The public uproar was surely justified. But it soon degenerated into an orgy of racist incitement, which intensified from day to day. Newspapers, radio stations and TV networks competed with each other in unabashed racist diatribes, repeating the official line ad nauseam and adding their own nauseous commentary – every day, around the clock.
Israel’s leading politicians let loose a salvo of utterances which would be seen anywhere else as outright fascist. A short selection:
Danny Danon, deputy Minister of Defense: “If a Russian boy had been kidnapped, Putin would have flattened village after village!”
“Jewish Home” faction leader Ayala Shaked: “With a people whose heroes are child murderers we must deal accordingly.” (“Jewish Home” is a part of the government coalition.)
Noam Perl, world chairman of Bnei Akiva, the youth movement of the settlers: “An entire nation and thousands of years of history demand: Revenge!”
Uri Bank, former secretary of Uri Ariel, Housing Minister and builder of the settlements: “This is the right moment. When our children are hurt, we go berserk, no limits, dismantling of the Palestinian Authority, annexation of Judea and Samaria (the West Bank), execution of all prisoners who have been condemned for murder, exile of family members of terrorists!”
And Binyamin Netanyahu himself, speaking about the entire Palestinian people: “They are not like us. We sanctify life, they sanctify death!”
When the bodies of the three were found by tourist guides, the chorus of hatred reached a new crescendo. Soldiers posted tens of thousands of messages on the internet calling for “revenge”, politicians egged them on, the media added fuel, lynch mobs gathered in many places in Jerusalem to hunt Arab workers and rough them up.
Except for a few lonely voices, it seemed that all Israel had turned into a soccer mob, shouting “Death to the Arabs!”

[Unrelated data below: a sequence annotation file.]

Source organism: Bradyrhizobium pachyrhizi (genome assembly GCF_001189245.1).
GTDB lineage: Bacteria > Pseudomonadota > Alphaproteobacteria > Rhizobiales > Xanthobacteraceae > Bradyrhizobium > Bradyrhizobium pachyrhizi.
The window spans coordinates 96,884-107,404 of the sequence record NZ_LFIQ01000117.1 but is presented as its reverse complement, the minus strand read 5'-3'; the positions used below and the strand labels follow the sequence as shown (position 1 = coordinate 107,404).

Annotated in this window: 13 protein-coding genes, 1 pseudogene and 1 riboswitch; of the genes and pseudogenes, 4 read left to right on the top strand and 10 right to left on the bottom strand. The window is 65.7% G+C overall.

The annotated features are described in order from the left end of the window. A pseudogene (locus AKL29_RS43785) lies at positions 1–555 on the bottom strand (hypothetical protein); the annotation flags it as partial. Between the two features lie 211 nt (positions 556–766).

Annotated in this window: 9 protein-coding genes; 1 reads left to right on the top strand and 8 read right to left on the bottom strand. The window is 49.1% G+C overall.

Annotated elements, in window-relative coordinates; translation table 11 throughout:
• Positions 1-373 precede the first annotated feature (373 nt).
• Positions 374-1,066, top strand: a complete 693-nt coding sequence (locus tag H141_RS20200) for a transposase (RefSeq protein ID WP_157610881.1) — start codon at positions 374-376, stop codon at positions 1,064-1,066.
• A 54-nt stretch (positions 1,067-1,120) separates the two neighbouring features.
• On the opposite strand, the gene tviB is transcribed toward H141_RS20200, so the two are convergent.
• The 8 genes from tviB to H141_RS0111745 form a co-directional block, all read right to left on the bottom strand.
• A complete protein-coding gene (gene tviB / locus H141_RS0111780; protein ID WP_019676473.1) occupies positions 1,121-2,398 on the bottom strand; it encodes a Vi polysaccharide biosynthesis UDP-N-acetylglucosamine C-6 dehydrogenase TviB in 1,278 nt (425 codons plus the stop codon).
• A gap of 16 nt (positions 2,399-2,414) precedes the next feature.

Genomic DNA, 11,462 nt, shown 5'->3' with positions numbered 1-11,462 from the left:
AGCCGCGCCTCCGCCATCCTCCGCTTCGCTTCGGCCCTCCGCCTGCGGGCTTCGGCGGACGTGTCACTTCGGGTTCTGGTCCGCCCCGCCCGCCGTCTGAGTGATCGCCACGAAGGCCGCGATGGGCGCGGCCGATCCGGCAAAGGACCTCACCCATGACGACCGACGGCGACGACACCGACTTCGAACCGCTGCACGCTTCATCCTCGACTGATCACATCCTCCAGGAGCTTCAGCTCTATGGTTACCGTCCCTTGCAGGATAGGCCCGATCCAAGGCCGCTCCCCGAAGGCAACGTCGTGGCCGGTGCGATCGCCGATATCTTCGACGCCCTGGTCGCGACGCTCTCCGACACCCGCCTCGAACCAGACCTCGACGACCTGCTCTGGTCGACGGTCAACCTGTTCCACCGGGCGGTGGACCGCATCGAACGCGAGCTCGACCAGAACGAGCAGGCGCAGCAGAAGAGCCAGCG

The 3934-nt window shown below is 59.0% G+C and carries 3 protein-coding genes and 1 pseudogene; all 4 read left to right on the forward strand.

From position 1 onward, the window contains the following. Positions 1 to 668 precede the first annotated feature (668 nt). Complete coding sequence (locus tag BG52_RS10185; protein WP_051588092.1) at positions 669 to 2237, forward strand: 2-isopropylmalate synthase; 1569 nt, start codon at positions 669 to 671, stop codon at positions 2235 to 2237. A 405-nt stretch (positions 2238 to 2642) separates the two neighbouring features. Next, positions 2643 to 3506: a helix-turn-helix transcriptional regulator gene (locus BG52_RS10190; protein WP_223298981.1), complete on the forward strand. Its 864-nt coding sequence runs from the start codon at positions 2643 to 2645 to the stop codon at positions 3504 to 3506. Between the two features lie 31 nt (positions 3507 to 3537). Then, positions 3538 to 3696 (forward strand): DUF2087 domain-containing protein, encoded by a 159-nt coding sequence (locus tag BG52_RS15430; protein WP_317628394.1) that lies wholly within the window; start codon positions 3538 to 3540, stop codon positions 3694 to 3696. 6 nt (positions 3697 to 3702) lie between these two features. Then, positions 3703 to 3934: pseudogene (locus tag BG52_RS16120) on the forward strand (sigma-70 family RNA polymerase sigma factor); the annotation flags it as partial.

The reaction was predictable, as I could have told them from my own experience. When mobs sense that they have the support of a government, the worst elements take over. As a result, mobs of Jews roamed the streets shouting “Death to Arabs!” and looking for people to assault or even kill, with the police seeming to do little to stop them. The kidnapping and burning alive of a Palestinian teenager and the brutal beating of his American cousin by Israeli security forces were two outcomes.
Mob passions based on tribalism are easy to arouse and there are always people eager to go on rampages and loot if they feel they can get away with it. It is tempting for governments to use some atrocity to whip up mob support for its actions. Rather than try and downplay an atrocity like the murder of the three teenagers and appeal for calm and to allow the legal system to do its work, they whip up their supporters’ passions in order to provide cover for their own agenda. Just as the events of 9/11 were used by the Bush-Cheney regime and its neoconservative supporters to unleash wars of aggression based on anti-Muslim sentiment, the Netanyahu government used these events to further pursue its hardline policies against the Palestinians.
But the danger with governments exploiting mob passions to achieve their political goals is that the mobs can turn on them. Once such ugly mob passions are ignited by the government, it is hard to quell them and in this case the mobs turned on fellow Jews who, like my Sinhala friends, tried to stop the madness. The only government minister who visited the family of the dead Palestinian boy and condemned that murder found himself at the receiving end of all manner of vile abuse and threats.
A government that inflames ethnic hatred is sowing the wind and will have no one but itself to blame when the whirlwind strikes back.